|Selected research from leading health care experts whose findings have a direct bearing on public policies effecting medical progress. Research is chosen based on its quality and relevance by the Medical Progress Today editorial staff.||
Estimating the Impact of Medical Innovation
A decade ago (1995), AIDS was the eighth-leading cause of death among men, and the single greatest killer of men ages 25-44.
Three years later, the number of AIDS deaths plunged by nearly 70 percent. The authors use data from 1993-2003 to create “a sample of more than 10,000 Medicaid recipients from the state of California” diagnosed with HIV to gauge the impact of new antiretroviral treatments (ARVs) on declining AIDS mortality.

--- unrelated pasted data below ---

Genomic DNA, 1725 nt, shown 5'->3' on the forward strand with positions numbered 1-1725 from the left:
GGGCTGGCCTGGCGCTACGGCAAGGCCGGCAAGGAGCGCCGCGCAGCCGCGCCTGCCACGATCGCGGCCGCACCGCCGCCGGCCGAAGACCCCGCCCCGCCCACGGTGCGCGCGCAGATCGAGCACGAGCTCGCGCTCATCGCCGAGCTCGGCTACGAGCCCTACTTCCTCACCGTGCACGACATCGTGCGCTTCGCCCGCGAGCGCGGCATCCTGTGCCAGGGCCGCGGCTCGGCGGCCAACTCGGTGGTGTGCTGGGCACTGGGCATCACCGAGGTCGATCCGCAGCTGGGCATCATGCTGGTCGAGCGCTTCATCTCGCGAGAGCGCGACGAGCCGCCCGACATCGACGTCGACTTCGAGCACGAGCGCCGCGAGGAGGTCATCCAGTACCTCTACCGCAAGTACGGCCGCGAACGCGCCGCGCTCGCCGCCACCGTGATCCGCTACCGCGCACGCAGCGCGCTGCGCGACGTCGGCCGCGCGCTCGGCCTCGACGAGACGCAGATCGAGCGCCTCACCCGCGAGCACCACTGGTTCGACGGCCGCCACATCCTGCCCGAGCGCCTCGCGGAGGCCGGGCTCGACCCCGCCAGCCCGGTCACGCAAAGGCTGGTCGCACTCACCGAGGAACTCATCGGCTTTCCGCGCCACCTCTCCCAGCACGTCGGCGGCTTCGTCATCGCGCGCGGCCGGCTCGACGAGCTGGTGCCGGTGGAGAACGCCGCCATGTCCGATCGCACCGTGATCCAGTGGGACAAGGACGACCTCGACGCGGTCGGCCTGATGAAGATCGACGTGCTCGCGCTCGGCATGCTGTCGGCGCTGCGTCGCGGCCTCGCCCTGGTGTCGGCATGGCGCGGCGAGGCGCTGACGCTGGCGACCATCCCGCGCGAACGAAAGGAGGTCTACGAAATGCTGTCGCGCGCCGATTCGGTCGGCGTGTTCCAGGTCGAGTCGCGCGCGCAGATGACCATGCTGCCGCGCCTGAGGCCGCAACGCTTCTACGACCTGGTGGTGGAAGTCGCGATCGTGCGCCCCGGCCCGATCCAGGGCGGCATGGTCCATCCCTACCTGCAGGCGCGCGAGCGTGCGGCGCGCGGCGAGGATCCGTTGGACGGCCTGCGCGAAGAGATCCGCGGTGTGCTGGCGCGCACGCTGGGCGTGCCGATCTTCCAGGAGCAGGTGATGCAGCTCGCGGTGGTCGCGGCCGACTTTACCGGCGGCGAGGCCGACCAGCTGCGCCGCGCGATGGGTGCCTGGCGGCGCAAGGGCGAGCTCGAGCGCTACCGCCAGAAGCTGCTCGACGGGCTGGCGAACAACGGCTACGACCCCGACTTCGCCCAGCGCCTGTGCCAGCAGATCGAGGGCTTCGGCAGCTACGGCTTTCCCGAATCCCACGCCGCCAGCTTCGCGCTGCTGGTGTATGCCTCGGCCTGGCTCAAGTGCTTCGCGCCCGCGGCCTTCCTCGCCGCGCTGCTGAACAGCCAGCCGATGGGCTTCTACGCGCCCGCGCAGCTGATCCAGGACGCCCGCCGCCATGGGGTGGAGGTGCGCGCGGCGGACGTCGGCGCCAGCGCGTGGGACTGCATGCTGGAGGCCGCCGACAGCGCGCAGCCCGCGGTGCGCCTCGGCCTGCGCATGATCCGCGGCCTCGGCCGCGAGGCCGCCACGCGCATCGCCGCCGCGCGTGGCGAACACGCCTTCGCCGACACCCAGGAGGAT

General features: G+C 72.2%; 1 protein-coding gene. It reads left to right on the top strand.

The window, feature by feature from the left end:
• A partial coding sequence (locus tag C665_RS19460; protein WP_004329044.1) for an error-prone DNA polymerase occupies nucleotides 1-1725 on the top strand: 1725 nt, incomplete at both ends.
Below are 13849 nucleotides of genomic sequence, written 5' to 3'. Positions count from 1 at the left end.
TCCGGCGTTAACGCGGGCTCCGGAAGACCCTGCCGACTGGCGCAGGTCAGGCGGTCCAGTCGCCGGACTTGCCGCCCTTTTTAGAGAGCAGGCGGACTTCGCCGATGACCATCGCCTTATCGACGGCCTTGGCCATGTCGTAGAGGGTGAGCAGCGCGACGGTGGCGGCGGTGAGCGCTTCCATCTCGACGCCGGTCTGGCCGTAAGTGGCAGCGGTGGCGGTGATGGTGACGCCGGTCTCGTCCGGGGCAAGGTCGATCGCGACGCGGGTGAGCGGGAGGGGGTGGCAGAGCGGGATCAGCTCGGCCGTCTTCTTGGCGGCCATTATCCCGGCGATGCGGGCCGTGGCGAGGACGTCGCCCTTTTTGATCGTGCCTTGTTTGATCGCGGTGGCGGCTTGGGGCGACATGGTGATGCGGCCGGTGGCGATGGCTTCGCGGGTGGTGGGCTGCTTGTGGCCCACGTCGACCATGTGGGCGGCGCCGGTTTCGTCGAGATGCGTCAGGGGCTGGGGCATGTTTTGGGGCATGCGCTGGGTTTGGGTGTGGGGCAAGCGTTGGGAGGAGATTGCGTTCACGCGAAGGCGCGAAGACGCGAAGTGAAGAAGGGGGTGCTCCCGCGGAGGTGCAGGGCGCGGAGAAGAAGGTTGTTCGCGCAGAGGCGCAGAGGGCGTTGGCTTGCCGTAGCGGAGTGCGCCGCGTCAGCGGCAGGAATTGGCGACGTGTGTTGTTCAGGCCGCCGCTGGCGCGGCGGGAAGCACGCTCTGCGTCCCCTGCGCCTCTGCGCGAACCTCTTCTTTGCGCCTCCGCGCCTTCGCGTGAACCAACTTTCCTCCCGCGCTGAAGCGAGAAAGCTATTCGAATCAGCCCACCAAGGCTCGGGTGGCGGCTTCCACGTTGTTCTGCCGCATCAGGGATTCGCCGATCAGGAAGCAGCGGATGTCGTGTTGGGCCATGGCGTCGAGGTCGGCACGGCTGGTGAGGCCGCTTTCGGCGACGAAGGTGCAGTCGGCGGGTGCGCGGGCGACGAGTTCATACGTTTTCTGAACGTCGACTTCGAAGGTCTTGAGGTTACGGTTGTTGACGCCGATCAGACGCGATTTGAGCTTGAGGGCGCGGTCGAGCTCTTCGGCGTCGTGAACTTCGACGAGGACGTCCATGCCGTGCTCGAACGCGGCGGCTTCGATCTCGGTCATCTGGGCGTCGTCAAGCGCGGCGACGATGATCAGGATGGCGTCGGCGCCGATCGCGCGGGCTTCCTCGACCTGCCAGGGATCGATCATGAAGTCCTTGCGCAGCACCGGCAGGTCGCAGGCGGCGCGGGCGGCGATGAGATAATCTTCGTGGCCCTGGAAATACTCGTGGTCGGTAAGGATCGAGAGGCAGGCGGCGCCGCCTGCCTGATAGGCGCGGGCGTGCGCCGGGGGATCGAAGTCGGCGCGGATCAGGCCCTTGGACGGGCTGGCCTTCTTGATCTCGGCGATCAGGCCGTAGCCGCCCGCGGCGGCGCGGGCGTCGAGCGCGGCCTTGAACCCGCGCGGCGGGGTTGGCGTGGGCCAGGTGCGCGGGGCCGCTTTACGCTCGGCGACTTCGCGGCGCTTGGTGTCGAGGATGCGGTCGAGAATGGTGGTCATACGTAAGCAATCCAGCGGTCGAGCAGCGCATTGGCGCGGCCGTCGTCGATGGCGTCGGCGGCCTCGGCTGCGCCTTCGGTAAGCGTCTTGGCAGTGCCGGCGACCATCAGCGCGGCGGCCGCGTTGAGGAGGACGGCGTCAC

Their conclusions “demonstrate that the increase in the use of the four [ARV] drugs approved by the FDA in late 1995 and early 1996 was responsible for more than 90 percent of the drop in the mortality rate from 1995 to 1998.”
They conclude that although the new drugs tripled lifetime Medicaid spending for these patients, “the new treatments were cost effective, with the average additional cost in Medicaid spending per life-year saved equal to $23,000.”
|home spotlight commentary research events news about contact links archives|